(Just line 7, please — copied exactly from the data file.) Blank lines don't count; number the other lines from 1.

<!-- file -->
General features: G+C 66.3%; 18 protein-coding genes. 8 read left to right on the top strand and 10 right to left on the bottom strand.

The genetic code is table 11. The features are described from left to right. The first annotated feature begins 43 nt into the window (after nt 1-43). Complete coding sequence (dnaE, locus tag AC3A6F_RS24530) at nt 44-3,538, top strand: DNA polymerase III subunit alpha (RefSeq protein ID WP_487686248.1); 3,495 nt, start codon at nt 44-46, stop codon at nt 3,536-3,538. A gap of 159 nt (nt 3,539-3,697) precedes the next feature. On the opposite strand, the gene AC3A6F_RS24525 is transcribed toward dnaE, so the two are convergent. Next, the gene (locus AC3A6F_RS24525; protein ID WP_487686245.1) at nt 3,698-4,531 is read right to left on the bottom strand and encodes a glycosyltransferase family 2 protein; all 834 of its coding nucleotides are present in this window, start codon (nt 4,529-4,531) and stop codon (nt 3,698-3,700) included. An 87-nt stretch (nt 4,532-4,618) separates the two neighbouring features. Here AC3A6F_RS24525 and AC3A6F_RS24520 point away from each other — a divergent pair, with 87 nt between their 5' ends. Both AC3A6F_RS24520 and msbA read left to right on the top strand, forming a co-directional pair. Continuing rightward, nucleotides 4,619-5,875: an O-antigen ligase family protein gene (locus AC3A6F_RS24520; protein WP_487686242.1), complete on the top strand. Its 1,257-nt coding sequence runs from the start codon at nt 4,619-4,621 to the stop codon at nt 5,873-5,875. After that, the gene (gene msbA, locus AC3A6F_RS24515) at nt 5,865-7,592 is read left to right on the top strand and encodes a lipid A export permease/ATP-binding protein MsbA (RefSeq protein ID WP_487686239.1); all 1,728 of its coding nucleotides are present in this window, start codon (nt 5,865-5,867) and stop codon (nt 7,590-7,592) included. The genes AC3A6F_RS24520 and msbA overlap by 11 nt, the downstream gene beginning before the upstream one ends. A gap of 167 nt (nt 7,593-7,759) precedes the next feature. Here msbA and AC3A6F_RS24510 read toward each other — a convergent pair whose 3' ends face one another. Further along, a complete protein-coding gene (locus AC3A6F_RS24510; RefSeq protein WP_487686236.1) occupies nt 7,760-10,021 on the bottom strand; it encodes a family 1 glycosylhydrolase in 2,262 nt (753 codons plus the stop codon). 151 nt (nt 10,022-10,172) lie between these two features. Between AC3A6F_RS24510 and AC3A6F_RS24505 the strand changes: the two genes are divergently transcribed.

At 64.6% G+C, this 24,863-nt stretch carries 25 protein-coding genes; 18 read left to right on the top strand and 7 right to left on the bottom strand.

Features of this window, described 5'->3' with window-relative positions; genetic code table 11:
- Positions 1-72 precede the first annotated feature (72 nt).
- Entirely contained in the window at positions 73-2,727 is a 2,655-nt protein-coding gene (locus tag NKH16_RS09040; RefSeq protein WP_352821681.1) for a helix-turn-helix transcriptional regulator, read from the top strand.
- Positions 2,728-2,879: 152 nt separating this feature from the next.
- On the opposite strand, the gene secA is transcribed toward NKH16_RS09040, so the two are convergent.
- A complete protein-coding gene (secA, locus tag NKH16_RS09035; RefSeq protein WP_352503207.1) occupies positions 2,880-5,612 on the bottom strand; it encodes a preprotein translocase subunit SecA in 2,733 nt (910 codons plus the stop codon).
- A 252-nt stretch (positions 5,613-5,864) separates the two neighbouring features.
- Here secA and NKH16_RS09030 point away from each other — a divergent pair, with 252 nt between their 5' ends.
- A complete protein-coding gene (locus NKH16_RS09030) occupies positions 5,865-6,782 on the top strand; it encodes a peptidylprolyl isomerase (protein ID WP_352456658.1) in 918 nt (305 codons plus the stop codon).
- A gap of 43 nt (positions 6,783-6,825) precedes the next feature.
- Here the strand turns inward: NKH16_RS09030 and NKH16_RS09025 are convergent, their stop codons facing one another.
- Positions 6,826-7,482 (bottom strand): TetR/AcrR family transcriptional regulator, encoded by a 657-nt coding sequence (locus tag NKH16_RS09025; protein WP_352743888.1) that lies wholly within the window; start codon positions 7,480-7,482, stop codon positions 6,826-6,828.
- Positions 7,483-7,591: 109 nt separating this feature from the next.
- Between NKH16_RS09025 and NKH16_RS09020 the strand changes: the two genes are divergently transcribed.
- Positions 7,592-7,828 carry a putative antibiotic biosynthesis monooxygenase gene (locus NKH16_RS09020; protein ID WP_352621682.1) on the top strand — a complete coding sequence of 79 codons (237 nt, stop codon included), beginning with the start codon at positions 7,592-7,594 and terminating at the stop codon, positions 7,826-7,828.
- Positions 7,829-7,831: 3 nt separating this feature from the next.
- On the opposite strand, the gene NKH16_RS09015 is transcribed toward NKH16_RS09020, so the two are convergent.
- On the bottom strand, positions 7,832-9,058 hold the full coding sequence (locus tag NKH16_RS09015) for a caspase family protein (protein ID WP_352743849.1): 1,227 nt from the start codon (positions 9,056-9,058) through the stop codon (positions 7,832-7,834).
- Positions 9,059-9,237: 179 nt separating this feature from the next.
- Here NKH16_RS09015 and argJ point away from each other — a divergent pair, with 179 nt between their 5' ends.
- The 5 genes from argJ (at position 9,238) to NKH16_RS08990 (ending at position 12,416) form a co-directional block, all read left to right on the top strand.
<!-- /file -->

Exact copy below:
- Positions 2,728-2,879: 152 nt separating this feature from the next.